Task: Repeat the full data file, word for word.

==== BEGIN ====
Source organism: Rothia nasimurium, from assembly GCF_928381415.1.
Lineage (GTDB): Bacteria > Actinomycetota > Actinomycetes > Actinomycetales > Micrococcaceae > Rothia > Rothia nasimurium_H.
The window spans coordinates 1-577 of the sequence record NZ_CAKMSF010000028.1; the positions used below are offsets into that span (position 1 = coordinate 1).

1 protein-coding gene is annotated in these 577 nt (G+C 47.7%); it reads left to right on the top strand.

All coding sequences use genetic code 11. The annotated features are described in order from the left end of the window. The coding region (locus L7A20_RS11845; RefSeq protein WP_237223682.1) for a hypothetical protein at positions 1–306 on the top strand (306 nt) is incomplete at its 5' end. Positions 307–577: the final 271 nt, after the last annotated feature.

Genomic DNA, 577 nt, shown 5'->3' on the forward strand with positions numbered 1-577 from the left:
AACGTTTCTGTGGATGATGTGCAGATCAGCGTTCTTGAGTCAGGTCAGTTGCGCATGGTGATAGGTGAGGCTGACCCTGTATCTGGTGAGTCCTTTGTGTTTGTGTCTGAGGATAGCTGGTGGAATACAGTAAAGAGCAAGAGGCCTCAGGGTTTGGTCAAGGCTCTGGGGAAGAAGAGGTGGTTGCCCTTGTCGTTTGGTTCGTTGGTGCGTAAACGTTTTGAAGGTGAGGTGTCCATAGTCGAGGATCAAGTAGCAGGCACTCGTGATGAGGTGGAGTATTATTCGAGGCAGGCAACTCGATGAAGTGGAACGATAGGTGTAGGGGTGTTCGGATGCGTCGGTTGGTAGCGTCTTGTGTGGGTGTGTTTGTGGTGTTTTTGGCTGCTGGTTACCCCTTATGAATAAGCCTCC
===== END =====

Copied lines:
Source organism: Rothia nasimurium, from assembly GCF_928381415.1.
Lineage (GTDB): Bacteria > Actinomycetota > Actinomycetes > Actinomycetales > Micrococcaceae > Rothia > Rothia nasimurium_H.
The window spans coordinates 1-577 of the sequence record NZ_CAKMSF010000028.1; the positions used below are offsets into that span (position 1 = coordinate 1).

1 protein-coding gene is annotated in these 577 nt (G+C 47.7%); it reads left to right on the top strand.

All coding sequences use genetic code 11. The annotated features are described in order from the left end of the window. The coding region (locus L7A20_RS11845; RefSeq protein WP_237223682.1) for a hypothetical protein at positions 1–306 on the top strand (306 nt) is incomplete at its 5' end. Positions 307–577: the final 271 nt, after the last annotated feature.

Genomic DNA, 577 nt, shown 5'->3' on the forward strand with positions numbered 1-577 from the left:
AACGTTTCTGTGGATGATGTGCAGATCAGCGTTCTTGAGTCAGGTCAGTTGCGCATGGTGATAGGTGAGGCTGACCCTGTATCTGGTGAGTCCTTTGTGTTTGTGTCTGAGGATAGCTGGTGGAATACAGTAAAGAGCAAGAGGCCTCAGGGTTTGGTCAAGGCTCTGGGGAAGAAGAGGTGGTTGCCCTTGTCGTTTGGTTCGTTGGTGCGTAAACGTTTTGAAGGTGAGGTGTCCATAGTCGAGGATCAAGTAGCAGGCACTCGTGATGAGGTGGAGTATTATTCGAGGCAGGCAACTCGATGAAGTGGAACGATAGGTGTAGGGGTGTTCGGATGCGTCGGTTGGTAGCGTCTTGTGTGGGTGTGTTTGTGGTGTTTTTGGCTGCTGGTTACCCCTTATGAATAAGCCTCC